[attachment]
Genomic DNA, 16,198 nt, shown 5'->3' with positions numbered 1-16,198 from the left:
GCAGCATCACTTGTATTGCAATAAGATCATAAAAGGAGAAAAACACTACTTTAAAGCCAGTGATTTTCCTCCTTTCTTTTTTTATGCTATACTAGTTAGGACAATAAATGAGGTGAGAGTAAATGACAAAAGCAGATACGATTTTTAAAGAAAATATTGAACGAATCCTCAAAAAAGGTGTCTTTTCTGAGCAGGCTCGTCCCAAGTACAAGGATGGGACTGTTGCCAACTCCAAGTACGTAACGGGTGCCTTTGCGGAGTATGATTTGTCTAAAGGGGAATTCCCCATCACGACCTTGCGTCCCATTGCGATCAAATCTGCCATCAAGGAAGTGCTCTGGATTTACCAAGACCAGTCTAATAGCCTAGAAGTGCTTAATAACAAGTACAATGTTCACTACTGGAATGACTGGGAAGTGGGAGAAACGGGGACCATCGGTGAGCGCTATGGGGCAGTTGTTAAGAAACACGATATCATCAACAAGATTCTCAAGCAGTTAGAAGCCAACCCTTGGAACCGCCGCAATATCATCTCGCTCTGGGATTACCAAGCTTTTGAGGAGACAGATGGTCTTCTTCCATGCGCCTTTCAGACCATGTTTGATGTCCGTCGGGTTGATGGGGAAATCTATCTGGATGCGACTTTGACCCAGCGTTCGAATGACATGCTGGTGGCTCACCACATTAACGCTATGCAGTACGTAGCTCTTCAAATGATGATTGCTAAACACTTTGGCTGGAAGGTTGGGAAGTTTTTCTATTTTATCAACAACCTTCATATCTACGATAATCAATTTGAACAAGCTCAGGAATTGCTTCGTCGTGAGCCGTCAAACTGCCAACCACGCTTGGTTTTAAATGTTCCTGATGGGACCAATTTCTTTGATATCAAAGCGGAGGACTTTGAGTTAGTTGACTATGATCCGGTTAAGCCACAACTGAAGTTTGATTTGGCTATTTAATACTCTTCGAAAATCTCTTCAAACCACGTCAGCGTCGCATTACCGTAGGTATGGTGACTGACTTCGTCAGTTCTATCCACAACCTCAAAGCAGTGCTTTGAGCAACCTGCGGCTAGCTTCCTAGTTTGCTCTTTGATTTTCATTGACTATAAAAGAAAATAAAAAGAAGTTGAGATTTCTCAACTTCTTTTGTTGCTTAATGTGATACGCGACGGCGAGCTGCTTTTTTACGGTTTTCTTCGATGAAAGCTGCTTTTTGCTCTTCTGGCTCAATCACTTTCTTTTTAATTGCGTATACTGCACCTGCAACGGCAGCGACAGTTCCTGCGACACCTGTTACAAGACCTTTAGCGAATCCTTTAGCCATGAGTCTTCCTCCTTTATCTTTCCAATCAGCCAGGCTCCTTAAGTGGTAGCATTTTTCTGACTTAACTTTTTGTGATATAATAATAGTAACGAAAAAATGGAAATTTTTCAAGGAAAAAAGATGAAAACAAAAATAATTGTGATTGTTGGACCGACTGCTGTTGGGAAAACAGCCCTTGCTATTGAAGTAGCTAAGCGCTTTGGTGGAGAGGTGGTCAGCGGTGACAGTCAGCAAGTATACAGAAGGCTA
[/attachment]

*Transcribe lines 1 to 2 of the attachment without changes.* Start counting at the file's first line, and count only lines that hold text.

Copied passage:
Genomic DNA, 16,198 nt, shown 5'->3' with positions numbered 1-16,198 from the left:
GCAGCATCACTTGTATTGCAATAAGATCATAAAAGGAGAAAAACACTACTTTAAAGCCAGTGATTTTCCTCCTTTCTTTTTTTATGCTATACTAGTTAGGACAATAAATGAGGTGAGAGTAAATGACAAAAGCAGATACGATTTTTAAAGAAAATATTGAACGAATCCTCAAAAAAGGTGTCTTTTCTGAGCAGGCTCGTCCCAAGTACAAGGATGGGACTGTTGCCAACTCCAAGTACGTAACGGGTGCCTTTGCGGAGTATGATTTGTCTAAAGGGGAATTCCCCATCACGACCTTGCGTCCCATTGCGATCAAATCTGCCATCAAGGAAGTGCTCTGGATTTACCAAGACCAGTCTAATAGCCTAGAAGTGCTTAATAACAAGTACAATGTTCACTACTGGAATGACTGGGAAGTGGGAGAAACGGGGACCATCGGTGAGCGCTATGGGGCAGTTGTTAAGAAACACGATATCATCAACAAGATTCTCAAGCAGTTAGAAGCCAACCCTTGGAACCGCCGCAATATCATCTCGCTCTGGGATTACCAAGCTTTTGAGGAGACAGATGGTCTTCTTCCATGCGCCTTTCAGACCATGTTTGATGTCCGTCGGGTTGATGGGGAAATCTATCTGGATGCGACTTTGACCCAGCGTTCGAATGACATGCTGGTGGCTCACCACATTAACGCTATGCAGTACGTAGCTCTTCAAATGATGATTGCTAAACACTTTGGCTGGAAGGTTGGGAAGTTTTTCTATTTTATCAACAACCTTCATATCTACGATAATCAATTTGAACAAGCTCAGGAATTGCTTCGTCGTGAGCCGTCAAACTGCCAACCACGCTTGGTTTTAAATGTTCCTGATGGGACCAATTTCTTTGATATCAAAGCGGAGGACTTTGAGTTAGTTGACTATGATCCGGTTAAGCCACAACTGAAGTTTGATTTGGCTATTTAATACTCTTCGAAAATCTCTTCAAACCACGTCAGCGTCGCATTACCGTAGGTATGGTGACTGACTTCGTCAGTTCTATCCACAACCTCAAAGCAGTGCTTTGAGCAACCTGCGGCTAGCTTCCTAGTTTGCTCTTTGATTTTCATTGACTATAAAAGAAAATAAAAAGAAGTTGAGATTTCTCAACTTCTTTTGTTGCTTAATGTGATACGCGACGGCGAGCTGCTTTTTTACGGTTTTCTTCGATGAAAGCTGCTTTTTGCTCTTCTGGCTCAATCACTTTCTTTTTAATTGCGTATACTGCACCTGCAACGGCAGCGACAGTTCCTGCGACACCTGTTACAAGACCTTTAGCGAATCCTTTAGCCATGAGTCTTCCTCCTTTATCTTTCCAATCAGCCAGGCTCCTTAAGTGGTAGCATTTTTCTGACTTAACTTTTTGTGATATAATAATAGTAACGAAAAAATGGAAATTTTTCAAGGAAAAAAGATGAAAACAAAAATAATTGTGATTGTTGGACCGACTGCTGTTGGGAAAACAGCCCTTGCTATTGAAGTAGCTAAGCGCTTTGGTGGAGAGGTGGTCAGCGGTGACAGTCAGCAAGTATACAGAAGGCTA